RAPCON keeps watchful eye on Moody sky

  • Published
  • By Airman 1st Class Janiqua P. Robinson
  • 23d Wing Public Affairs

When skies are cloudy and visibility is low, pilots rely heavily on the air traffic controllers in the Radar Approach Control facility to help them travel safely. Constant training is vital to their mission because it makes sure they know their job inside and out.

Air traffic controllers assigned to the RAPCON have the responsibility of monitoring, guiding and communicating with aircraft traveling through Moody's airspace.

"I get a lot of satisfaction out of developing young air traffic controllers, making them better and seeing them take more and more responsibility," said U.S. Air Force Staff Sgt. James Ward, 23d Operations Support Squadron RAPCON crew watch supervisor. "I never have a doubt in my mind that what we do is important. I know that what we do keeps a lot of people safe."

Ward said their mission is to provide a safe and orderly flow of traffic that will keep airspace safe and protect pilots. They accomplish this through procedures, separation requirements and critical thinking.

Ample training is essential for members of the RAPCON crew to do their job. On average, once trainees come to Moody, they will spend their first year training every day before working on their own.

"Training is always occurring it's a huge part of what we do," Ward said. "If a mistake is made or too many small mistakes are made in succession, [safety] can be lost."

"Statistically, flying is safer than automotive travel, but if we do make mistakes, lives are in danger," said Airman 1st Class John Purvis, 23d OSS air traffic control apprentice. "We're still in training, so we do make mistakes, but our trainers are very quick to intervene and make sure they correct us and debrief us on the situation."

Air traffic controllers here talk to pilots within Moody's airspace that are traveling from Tifton, Thomasville, Valdosta, Moultrie, Homerville and Moody. They have to learn approaches or routes of travel and be able to apply them to the right aircraft.

They also must maintain lawful distances between aircraft and other mandated safety requirements, and when they are directing multiple aircraft at once; keeping tabs on each aircraft's position can be difficult.

Since training is such a big part of their job, almost as soon as RAPCON air traffic controllers get qualified to work on their own, they're assigned trainees and are responsible for showing them the ropes.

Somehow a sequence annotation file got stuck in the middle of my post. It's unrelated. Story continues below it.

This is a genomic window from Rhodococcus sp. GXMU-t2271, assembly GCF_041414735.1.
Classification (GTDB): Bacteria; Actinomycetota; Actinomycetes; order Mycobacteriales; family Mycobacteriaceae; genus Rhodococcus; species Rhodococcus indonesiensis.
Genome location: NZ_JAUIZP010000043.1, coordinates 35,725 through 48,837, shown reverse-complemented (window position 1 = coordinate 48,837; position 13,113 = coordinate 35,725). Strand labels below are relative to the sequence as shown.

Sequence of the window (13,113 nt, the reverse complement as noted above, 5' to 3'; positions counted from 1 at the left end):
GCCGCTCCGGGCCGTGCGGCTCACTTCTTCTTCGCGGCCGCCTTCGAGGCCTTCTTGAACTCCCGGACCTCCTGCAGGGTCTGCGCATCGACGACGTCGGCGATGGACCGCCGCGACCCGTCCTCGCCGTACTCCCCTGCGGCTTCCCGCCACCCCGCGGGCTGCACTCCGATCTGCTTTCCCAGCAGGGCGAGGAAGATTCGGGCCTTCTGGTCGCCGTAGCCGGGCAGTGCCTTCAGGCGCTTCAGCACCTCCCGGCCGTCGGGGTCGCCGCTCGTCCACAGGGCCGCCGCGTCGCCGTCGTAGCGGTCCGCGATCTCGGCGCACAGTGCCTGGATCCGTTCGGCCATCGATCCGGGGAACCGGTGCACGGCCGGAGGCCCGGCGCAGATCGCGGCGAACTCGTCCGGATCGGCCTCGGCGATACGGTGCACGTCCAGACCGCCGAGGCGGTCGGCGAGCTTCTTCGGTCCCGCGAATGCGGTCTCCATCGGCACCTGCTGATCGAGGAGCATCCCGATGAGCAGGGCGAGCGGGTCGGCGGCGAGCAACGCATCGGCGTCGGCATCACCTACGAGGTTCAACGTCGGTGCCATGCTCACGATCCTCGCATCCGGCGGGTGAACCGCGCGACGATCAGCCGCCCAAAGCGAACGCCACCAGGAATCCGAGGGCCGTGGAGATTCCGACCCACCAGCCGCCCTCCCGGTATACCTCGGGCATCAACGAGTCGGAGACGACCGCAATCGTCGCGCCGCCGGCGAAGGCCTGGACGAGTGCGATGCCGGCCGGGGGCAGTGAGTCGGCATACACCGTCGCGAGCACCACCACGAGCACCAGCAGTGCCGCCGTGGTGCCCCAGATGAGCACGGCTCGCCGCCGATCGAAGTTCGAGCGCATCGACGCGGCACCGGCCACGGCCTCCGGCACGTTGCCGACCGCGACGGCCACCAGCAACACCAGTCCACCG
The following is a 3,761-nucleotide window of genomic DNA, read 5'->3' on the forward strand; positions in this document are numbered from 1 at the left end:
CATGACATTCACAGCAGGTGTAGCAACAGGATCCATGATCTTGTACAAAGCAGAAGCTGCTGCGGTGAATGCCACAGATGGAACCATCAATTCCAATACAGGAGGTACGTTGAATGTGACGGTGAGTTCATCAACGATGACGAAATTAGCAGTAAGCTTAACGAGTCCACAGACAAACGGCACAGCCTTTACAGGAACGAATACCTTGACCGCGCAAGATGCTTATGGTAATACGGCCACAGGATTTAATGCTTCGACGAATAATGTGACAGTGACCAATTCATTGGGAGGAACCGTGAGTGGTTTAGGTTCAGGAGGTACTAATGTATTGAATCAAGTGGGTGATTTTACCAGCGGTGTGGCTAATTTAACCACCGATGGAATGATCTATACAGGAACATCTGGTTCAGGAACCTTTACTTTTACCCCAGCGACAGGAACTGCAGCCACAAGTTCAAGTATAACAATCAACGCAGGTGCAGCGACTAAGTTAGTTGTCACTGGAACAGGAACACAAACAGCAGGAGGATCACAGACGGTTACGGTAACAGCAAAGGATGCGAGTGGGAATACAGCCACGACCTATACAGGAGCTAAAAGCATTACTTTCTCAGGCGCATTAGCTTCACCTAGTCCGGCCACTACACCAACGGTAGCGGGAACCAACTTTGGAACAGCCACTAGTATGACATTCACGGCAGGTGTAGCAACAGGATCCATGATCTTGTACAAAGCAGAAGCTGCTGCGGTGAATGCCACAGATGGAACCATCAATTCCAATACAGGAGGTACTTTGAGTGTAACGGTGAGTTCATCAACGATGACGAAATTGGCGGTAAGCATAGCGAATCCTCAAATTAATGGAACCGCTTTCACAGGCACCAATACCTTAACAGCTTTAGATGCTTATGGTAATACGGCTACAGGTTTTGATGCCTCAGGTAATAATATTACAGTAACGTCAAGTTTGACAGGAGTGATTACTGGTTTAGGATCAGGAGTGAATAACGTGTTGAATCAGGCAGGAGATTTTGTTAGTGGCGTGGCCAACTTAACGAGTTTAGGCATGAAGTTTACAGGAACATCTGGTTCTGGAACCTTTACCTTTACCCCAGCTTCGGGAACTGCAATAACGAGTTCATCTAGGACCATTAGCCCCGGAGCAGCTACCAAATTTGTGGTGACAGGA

"Basically, my job is to control planes and train," said Senior Airman Sosha Sices, 23d OSS air traffic controller. "When new trainees come in, we help get them trained up on how to control. Making sure that they know the book work, making sure they know how not to [make planes crash], because the goal is to keep planes safe while in the air."

If it is a slow day and there aren't a lot of aircraft in Moody's airspace, trainees will practice on a simulator to ensure they are getting maximum training opportunities. Unlike a majority of Air Force occupations, trainees are still able to fail out of their career field after they make it to their duty station. They must know their job inside and out and earn the right to be called air traffic controllers.

"In most career fields you get your [occupational badge] when you graduate tech school. We don't get ours until we obtain our five-level," said Purvis "When you are able to wear your badge, it gives you a sense of pride. [That badge shows people] I have this difficult job, but I did all the studying, I know all the book work and I can implement it. I achieved my goal and got my five-level."

RAPCON air traffic controllers still count on other units to help accomplish their mission.

"Without airfield systems, radar maintenance, weather, base operations and a ton of other outside agencies, we would not be able to our job," said Ward. "There's a lot that goes into what we do as far as getting help from [other units]."

RAPCON uses radar to show aircraft that are within Moody's airspace. If radar maintenance doesn't keep it functioning properly, then RAPCON cannot use it to direct traffic and must rely on radio communication with pilots to monitor positions and give instructions.

When the air traffic controllers in the RAPCON are talking to pilots and giving them instructions, lives hang in the balance. RAPCON personnel hold each other accountable and ensure the job is done correctly.